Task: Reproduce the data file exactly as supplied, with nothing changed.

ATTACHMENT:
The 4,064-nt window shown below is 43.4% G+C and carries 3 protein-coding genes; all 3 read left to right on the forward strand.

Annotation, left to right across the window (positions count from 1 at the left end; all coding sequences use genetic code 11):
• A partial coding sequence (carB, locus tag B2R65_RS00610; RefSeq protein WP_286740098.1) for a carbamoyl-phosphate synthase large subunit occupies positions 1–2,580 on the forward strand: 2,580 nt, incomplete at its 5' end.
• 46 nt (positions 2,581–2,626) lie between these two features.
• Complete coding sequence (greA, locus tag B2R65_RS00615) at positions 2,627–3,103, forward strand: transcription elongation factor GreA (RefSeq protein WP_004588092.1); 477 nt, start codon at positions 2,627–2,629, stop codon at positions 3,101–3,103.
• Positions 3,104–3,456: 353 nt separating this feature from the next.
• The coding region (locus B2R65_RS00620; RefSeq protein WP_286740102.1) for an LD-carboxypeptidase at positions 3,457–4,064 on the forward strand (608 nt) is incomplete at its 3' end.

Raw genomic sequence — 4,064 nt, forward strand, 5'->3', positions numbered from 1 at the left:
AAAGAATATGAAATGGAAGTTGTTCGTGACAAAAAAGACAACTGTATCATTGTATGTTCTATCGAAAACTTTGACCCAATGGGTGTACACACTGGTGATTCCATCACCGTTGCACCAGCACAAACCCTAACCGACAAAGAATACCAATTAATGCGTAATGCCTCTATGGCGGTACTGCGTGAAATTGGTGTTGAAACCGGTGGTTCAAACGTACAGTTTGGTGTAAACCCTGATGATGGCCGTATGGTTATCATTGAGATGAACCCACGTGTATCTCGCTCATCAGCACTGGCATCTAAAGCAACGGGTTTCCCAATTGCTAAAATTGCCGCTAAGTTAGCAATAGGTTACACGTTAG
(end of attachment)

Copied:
The 4,064-nt window shown below is 43.4% G+C and carries 3 protein-coding genes; all 3 read left to right on the forward strand.

Annotation, left to right across the window (positions count from 1 at the left end; all coding sequences use genetic code 11):
• A partial coding sequence (carB, locus tag B2R65_RS00610; RefSeq protein WP_286740098.1) for a carbamoyl-phosphate synthase large subunit occupies positions 1–2,580 on the forward strand: 2,580 nt, incomplete at its 5' end.
• 46 nt (positions 2,581–2,626) lie between these two features.
• Complete coding sequence (greA, locus tag B2R65_RS00615) at positions 2,627–3,103, forward strand: transcription elongation factor GreA (RefSeq protein WP_004588092.1); 477 nt, start codon at positions 2,627–2,629, stop codon at positions 3,101–3,103.
• Positions 3,104–3,456: 353 nt separating this feature from the next.
• The coding region (locus B2R65_RS00620; RefSeq protein WP_286740102.1) for an LD-carboxypeptidase at positions 3,457–4,064 on the forward strand (608 nt) is incomplete at its 3' end.

Raw genomic sequence — 4,064 nt, forward strand, 5'->3', positions numbered from 1 at the left:
AAAGAATATGAAATGGAAGTTGTTCGTGACAAAAAAGACAACTGTATCATTGTATGTTCTATCGAAAACTTTGACCCAATGGGTGTACACACTGGTGATTCCATCACCGTTGCACCAGCACAAACCCTAACCGACAAAGAATACCAATTAATGCGTAATGCCTCTATGGCGGTACTGCGTGAAATTGGTGTTGAAACCGGTGGTTCAAACGTACAGTTTGGTGTAAACCCTGATGATGGCCGTATGGTTATCATTGAGATGAACCCACGTGTATCTCGCTCATCAGCACTGGCATCTAAAGCAACGGGTTTCCCAATTGCTAAAATTGCCGCTAAGTTAGCAATAGGTTACACGTTAG